BOND REPORT: Treasury Yields Climb As Tax Cuts Return To Agenda
By Sunny Oh
Treasury prices fell slightly on Thursday, nudging yields higher, after the House of Representatives passed a budget resolution seen as a necessary step toward enacting tax cuts (http://www.marketwatch.com/story/house-takes-step-toward-major-tax-bill-by-passing-budget-resolution-2017-10-05).
What did Treasury yields do?
The 10-year Treasury yield rose 2 basis points to 2.352% from 2.332% on late Wednesday, according to WSJ Market Data Group. The 2-year Treasury note yield rose 2 basis points to 1.495%, versus 1.479%. The 30-year Treasury bond yield added a basis point to 2.893%, from 2.878%. Bond prices move inversely to yields.
What is driving markets?
Read:Pocket guide to Trump's candidates for top Fed spot (http://www.marketwatch.com/story/pocket-guide-to-trumps-candidates-for-top-fed-spot-2017-10-05)
Tax cut hopes stoked appetite for stocks and other assets perceived as risky at the expense of Treasurys. The House passed a $4.1 trillion budget in the afternoon, which analysts said may lead to a revamp of the U.S. tax code. The reflation trade hinges on the ability of President Donald Trump's pro-growth agenda to boost growth and inflation, which wears away the worth of bond's fixed-interest payments.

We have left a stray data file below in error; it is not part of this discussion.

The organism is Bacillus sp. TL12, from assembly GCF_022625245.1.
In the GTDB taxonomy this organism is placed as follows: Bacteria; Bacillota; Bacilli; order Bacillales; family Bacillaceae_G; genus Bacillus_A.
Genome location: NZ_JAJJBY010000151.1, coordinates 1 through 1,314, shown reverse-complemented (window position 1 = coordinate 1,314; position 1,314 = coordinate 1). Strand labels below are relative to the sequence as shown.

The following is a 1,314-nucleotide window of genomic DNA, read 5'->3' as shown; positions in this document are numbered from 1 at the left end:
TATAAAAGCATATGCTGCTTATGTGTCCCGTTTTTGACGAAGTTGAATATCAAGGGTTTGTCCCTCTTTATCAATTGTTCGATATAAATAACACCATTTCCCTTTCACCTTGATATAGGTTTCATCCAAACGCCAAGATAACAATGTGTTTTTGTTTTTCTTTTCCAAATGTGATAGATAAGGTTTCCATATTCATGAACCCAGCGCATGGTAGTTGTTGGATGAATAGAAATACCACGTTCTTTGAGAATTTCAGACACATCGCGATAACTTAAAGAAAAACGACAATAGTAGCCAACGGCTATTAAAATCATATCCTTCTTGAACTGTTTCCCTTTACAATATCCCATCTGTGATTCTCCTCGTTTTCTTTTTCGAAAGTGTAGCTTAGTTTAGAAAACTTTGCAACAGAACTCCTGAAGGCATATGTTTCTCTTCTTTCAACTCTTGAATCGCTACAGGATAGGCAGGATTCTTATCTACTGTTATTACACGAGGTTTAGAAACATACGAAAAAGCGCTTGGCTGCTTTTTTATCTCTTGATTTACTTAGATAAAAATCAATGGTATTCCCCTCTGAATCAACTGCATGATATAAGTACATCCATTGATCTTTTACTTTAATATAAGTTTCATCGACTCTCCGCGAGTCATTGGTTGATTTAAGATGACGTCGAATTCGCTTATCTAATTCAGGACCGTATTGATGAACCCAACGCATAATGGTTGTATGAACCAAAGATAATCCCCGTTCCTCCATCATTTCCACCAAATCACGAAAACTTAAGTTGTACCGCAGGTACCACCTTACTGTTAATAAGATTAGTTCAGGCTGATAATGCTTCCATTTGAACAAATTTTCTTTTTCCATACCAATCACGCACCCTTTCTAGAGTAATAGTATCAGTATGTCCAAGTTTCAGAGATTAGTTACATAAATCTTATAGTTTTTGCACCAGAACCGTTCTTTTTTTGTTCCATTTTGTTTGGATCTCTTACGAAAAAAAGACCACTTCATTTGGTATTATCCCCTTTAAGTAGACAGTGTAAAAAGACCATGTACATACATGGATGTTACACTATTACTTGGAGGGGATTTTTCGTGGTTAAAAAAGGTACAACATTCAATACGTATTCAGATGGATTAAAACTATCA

Investors are also bracing for labor-market data on Friday that could help guide the Federal Reserve's policy plans and influence trading in government paper. Market participants grappled with concerns that a Catalan independence vote (http://www.marketwatch.com/story/european-stocks-trade-mixed-as-investors-absorb-catalonia-developments-2017-10-05) could stir further trouble for Spain and the viability of the European Union, as analysts say it could encourage other regional separatist movements to seek a divorce from other eurozone member nations.